Antarctic cruises

The 5 Most Popular Things To Do In Antarctica

If you’ve never visited Antarctica or experienced a Polar expedition cruise before, you may be wondering how you would spend your time there. Antarctica is totally uninhabited, excluding a few scientific bases, so the entirety of your time off the ship is spent outdoors in a vast white wonderland, with plenty of adventure activities on offer.

First things first, we are often asked how you make the journey from ship to land. You may already be familiar with the 12-seater inflatable boat known as a zodiac, but if not, meet Antarctica’s indispensable workhorse. No Polar voyage could operate without them. Not only do they carry passengers safely to and from a plethora of landing sites, but zodiac cruising is also a fabulous activity in its own right. It offers you the chance to explore the ice-clogged bays and waterways around landing sites, getting you up close and personal with some of the Southern Ocean’s most spectacular marine wildlife. We’re talking barnacled humpback whales, porpoising penguins and snoozing seals hauled out on icebergs, to name just a few common sights.

Zodiac cruises aren’t your only opportunity to take to the water, with some voyages giving you the chance to try sea kayaking in Antarctica in small groups of 10-15. This might sound daunting – some people picture the roiling waves of the Drake Passage – but it’s simply not the case. The bays and inlets where guided kayaking excursions take place boast calm mirror-like waters that are perfect for paddling. Kayaking in Antarctica is taken very seriously, so you’ll never head out in anything but optimal conditions, and you’ll always be accompanied by an instructor. You’ll feel at one with Antarctica and the nature around you, your paddle quietly pulling you through the frigid waters, and you’re likely to have some seriously special wildlife encounters to boot.

Arguably one of the most memorable things to do on the 7th continent is to spend the night on land away from your ship. You read that right, it is possible to go camping in Antarctica, and it earns you serious bragging rights! Equipped with tents, sleeping bags and plenty of cosy layers, you’ll be led by your guide to your site for the night. Once you’ve pitched your tent, you can spend the evening immersing yourself in the secluded quiet of the landscape… well, apart from the clamouring of nearby penguin rookeries! Some ships also offer bivvying if you want to feel truly immersed in your environment. Our team has camped in some pretty breathtaking spots around the world, but we’d have to admit that camping on Antarctica is uniquely special.

Your interest may be piqued by the concept of scuba diving in Antarctica, which is available on some voyages. Diving in Antarctica gives you the chance to explore a magical underworld alongside gleaming icebergs and diving penguins. If this sounds like something you’d jump at the chance of trying, be aware that there are stringent criteria for those looking to sign up. There’s no need for you to be a qualified ice diver, but you’ll have to give evidence of extensive cold-water diving experience and be competent when it comes to using a dry suit. If you can tick all of the obligatory boxes, you’ll be in for an extraordinary Antarctic adventure, which only a handful of people get the chance to encounter.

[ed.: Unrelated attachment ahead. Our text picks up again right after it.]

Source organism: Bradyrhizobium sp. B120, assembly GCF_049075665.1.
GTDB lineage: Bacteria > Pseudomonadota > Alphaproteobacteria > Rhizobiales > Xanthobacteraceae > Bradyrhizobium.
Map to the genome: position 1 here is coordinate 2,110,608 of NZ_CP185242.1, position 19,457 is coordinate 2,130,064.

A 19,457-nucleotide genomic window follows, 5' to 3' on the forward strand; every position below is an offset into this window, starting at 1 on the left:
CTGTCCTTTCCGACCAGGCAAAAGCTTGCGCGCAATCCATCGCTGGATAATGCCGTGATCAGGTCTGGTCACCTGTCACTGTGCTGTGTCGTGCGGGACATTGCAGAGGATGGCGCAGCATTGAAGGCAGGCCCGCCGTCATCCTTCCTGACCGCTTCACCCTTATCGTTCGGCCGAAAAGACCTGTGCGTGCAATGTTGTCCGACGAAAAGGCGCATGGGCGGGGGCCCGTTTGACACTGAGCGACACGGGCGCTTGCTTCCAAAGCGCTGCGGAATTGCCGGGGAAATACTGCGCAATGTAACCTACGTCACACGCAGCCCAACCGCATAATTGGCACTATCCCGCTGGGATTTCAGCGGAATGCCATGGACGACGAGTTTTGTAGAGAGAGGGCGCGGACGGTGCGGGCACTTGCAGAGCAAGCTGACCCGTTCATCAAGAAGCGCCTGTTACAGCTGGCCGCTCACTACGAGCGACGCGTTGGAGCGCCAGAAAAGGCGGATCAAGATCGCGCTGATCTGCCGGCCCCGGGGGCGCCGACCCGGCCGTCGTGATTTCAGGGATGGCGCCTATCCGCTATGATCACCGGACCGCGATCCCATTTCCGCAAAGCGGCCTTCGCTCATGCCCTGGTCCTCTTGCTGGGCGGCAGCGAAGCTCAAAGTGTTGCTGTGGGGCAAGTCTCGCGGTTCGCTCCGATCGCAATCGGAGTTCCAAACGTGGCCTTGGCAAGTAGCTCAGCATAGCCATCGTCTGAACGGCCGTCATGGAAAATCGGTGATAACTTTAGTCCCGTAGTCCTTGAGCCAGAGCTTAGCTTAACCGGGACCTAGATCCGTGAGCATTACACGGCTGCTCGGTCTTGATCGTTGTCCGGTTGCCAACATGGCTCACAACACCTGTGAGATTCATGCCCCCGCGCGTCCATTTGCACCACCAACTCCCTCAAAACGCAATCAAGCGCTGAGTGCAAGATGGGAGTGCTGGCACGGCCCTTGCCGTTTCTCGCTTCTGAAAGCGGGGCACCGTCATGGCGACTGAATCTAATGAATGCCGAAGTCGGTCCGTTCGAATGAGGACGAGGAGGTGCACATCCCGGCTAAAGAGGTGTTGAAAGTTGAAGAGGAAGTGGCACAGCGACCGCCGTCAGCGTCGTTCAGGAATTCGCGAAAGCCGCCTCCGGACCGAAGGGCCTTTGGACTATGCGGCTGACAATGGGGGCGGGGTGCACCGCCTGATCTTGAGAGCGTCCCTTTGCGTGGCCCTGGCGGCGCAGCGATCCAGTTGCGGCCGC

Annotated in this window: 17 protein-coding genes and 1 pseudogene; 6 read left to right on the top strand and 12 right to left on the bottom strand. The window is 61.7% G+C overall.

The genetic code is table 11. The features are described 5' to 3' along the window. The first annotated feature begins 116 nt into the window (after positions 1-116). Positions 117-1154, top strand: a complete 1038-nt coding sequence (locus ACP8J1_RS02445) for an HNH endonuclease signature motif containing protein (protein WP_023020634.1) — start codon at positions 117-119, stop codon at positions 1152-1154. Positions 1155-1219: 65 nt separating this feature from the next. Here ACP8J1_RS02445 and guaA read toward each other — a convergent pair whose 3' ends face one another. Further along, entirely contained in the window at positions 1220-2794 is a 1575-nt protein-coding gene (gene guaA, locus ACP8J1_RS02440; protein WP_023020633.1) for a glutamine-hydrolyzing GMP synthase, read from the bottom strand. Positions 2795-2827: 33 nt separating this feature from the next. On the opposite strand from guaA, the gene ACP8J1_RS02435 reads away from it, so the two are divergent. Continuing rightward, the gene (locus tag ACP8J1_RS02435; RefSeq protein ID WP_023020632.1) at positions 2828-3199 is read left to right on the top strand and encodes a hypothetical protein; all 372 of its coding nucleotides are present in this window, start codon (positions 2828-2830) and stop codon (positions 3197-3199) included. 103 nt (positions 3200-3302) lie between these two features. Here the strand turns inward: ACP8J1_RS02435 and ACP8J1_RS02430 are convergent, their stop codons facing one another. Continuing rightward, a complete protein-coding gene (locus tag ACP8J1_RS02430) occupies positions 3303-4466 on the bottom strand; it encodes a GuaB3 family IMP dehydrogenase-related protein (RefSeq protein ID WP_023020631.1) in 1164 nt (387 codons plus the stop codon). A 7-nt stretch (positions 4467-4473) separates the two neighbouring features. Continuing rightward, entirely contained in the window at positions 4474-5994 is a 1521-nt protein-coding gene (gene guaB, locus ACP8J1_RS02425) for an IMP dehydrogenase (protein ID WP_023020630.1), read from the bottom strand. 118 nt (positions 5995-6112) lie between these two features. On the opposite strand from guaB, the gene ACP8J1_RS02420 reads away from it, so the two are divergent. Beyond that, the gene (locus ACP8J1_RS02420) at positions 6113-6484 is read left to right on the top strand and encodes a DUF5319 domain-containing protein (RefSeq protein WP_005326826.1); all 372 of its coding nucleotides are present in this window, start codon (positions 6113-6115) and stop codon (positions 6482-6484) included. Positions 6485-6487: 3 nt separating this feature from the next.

If that sounds a little too technical for you, worry not, there is still one very popular way to hurl yourself into Antarctica’s icy cold waters. You may have heard of a certain Antarctic right of passage known as the ‘Polar Plunge’. The logistics are pretty simple; get your swimming costume on, join a group of excited travellers, have your designated photographer at the ready, ditch the bathrobe and jump in! Whether you’re roped to a platform on the ship, or you’re running into the water from an Antarctic beach, there’s always support on hand should you need it, but it’s all over in a few exhilarating seconds. You’ll most likely want that shot of spirit that will be offered to you. The warm burn, combined with a rush of adrenaline, will really warm you back up. It might sound a little crazy, but the Polar Plunge has been enjoyed by countless travellers from all around the globe, and it’s certainly not something you forget easily. 

With so much on the table, you won’t be short of things to do in Antarctica. We’ve explored just five popular experiences, but there are plenty more besides – team favourites include mountaineering, snowshoeing, and citizen science. You’ll find your days in Antarctica are packed with activity, making that three-course evening meal and comfortable bed even more attractive – and there’s nothing better than laying your head down on your pillow knowing another full day of unbridled adventure awaits in the morning.

Alex Mudd

Head of Swoop Antarctica

Alex returned from his first Antarctica trip ten years ago firmly bitten by 'polar fever' and obsessed with icebergs. Since then, in between further forays to the polar regions, he's been evangelising about the joys of expeditionary cruising and doing all he can to return to The White Continent.

An inveterate traveller never happier than when beyond mobile reception. Some of his more memorable adventures have included dog sledding in Spitsbergen, hanging out with Huli Wigmen in PNG, piranha fishing in The Amazon and chasing the Northern Lights in Greenland.